While I work on my article on my perceptions of the Nigerian police, I thought I’d keep the update hounds at bay with this.
I first saw her on my second visit to the nightclub. There was something commanding about her presence and I watched her with more than intrigue as I sipped on my beer. I saw behind the too much makeup, the gaudy orange-colored hair and the screaming colors she wore. She was rebellion personified — although what exactly she was rebelling against, it was difficult to ascertain.
I watched her wiggle her hips with reckless abandon on the dance floor and I wondered what hurt,what sadness she was trying to dance away. For some reason she knew I was watching her. Out of the many patrons watching her do her moves on the stage, she had eyes for only me — the disillusioned musician come to drown his sorrows in Star beer and isi ewu.
I finished my beer and got up to leave. Someone nudged me.
“The babe like you. You wan’ make I hook you up?” a hulky fellow who looked like a pimp winked at me.
“Sorry, I have to go,” I shook my head.
“Wait,” he said, holding my sleeve. “I give you discount — two ton for one round.”
Something about the way my eyes narrowed as I looked at him,then down at his grimy hand tugging at my sleeve made him withdraw. I picked my cello and walked out, humming the refrain from my latest song.
I returned the next week and after ordering some goat meat and stout, headed for the corner I’d sat in the previous time. I had begun to tuck in when I caught a whiff of strong, pungent perfume. I knew who it was even before she drew a chair for herself and settled at my table.
“Hi,” I said, studying her up close. She had high cheekbones and I guessed from her straight hair and thin lips that she was mixed.
“Hello,” she surveyed me with frank, undisguised interest.
“You came yourself this time,” I remarked.
“Wetin you wan’ make I do?” she shrugged. “I…”
“Cut the pidgin,” I interrupted her. “You’re an ajebota and it comes out forced from you. We’ll use plain old ajebota English.”
“Good,” she laughed. “I’m tired of being a phony.”
“Great,” I said. We were quiet and she watched me with amusement as I attacked my meat savagely, finding some sort of common ground in my lack of etiquette.
“You’re a university student aren’t you?” I asked when I was done, shocking her.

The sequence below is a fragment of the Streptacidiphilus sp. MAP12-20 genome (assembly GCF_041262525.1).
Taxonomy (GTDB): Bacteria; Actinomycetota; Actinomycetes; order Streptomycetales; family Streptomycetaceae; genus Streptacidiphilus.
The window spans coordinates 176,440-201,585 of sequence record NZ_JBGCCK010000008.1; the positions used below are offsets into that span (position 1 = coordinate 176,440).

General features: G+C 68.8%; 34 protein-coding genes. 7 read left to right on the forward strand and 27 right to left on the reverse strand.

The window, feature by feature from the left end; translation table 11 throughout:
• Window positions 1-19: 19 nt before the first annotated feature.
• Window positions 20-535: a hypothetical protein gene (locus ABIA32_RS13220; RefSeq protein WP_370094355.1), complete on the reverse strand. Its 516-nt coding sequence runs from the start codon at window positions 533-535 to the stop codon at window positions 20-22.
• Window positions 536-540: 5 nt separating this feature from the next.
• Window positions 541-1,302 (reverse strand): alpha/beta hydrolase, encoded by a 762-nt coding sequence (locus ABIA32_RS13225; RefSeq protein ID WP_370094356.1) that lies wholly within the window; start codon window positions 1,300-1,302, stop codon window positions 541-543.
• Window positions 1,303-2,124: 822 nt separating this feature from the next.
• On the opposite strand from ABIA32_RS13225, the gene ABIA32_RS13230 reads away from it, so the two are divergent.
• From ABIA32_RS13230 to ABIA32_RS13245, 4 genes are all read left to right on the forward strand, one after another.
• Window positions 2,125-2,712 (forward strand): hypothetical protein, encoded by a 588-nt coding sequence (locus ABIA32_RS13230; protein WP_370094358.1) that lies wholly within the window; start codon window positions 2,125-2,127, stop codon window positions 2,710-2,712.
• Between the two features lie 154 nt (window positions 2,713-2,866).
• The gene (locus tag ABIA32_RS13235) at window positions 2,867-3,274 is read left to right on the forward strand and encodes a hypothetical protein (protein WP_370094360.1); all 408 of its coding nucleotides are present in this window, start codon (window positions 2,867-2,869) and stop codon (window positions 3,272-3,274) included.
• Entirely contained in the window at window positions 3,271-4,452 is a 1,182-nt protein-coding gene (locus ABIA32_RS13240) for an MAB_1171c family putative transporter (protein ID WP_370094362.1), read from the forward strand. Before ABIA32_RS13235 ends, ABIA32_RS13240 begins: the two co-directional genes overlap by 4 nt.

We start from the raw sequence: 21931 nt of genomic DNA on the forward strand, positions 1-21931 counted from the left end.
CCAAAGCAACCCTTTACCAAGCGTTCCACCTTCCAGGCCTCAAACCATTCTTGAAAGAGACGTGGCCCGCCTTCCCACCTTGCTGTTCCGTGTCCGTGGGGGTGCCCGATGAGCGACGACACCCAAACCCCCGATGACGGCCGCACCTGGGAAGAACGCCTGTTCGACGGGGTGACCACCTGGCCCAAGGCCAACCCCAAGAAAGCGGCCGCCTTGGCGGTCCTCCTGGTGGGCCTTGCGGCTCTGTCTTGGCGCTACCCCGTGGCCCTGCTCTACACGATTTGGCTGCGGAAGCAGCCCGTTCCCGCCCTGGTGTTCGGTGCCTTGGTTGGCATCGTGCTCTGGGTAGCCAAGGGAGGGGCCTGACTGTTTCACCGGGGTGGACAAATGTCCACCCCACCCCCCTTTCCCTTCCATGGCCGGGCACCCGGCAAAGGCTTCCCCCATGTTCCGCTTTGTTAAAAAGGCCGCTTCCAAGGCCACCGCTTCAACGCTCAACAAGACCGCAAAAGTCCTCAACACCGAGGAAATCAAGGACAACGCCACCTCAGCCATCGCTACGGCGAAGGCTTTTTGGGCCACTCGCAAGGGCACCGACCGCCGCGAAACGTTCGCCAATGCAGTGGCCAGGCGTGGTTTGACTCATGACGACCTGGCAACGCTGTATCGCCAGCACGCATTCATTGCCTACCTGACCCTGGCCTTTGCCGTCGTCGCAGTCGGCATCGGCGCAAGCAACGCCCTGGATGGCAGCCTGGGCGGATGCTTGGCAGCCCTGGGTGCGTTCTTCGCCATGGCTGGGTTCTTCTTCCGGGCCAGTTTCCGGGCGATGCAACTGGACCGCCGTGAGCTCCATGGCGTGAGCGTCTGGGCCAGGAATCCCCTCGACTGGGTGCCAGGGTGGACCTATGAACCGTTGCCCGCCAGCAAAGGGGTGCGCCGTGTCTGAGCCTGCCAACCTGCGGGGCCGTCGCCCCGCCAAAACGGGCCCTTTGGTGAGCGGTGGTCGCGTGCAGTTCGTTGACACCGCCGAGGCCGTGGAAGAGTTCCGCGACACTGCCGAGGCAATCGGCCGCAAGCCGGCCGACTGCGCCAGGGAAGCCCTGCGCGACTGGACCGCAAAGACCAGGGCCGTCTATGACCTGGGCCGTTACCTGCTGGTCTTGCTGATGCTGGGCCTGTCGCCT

“Yes. How did you know?”
“Do you have any clients tonight?” I asked her.
“No. Why do you ask?”
“I seem to be monopolizing you. Your pimp behind’s been giving me the evil eye,” I nodded in the direction of the man I’d met the previous week. “Would you like to go for a walk?”
“Why?” she asked.
“Do you have to answer questions with questions?” I gave a mock sigh.
“Okay, I give up,” she grinned. “I’ll get my handbag.”
Over the next few weeks, then months, we took walks in the streets. Sometimes we walked along the beach and she would sing one of the songs I taught her while I fiddled away, sometimes strumming on my cello like I would with a guitar. We discussed everything under the sun — everything but what she did until we had our falling out.
I had never visited on any of her workdays until the gang of musicians I rolled with dragged me to the nightclub for a night of fun. I took my usual position and ordered a beer. One by one, they melted off in different directions to pick up girls for the night until I was left alone, absent-mindedly refining a tune I had come up with that morning.
Temi, the gbese of our group returned with a girl in tow.
“Teks, can you lend me five ‘huns’? I left my wallet at home.”
He never bothered to change the old line he had always used. He never paid back any money, but he was fiercely loyal to anyone he owed.
I sighed resignedly as I peeled a five-hundred-naira note from my roll and handed it to him. I glanced briefly at the girl he had his hands around, did a double take and looked back again. Our eyes met and we held the stare, unwilling to break it.
Without any warning she pulled away from him and dashed out of the club leaving him standing open mouthed. I hadn’t come with my cello so it was easy for me to follow her. I found her sitting at our favorite spot on the beach, sobbing.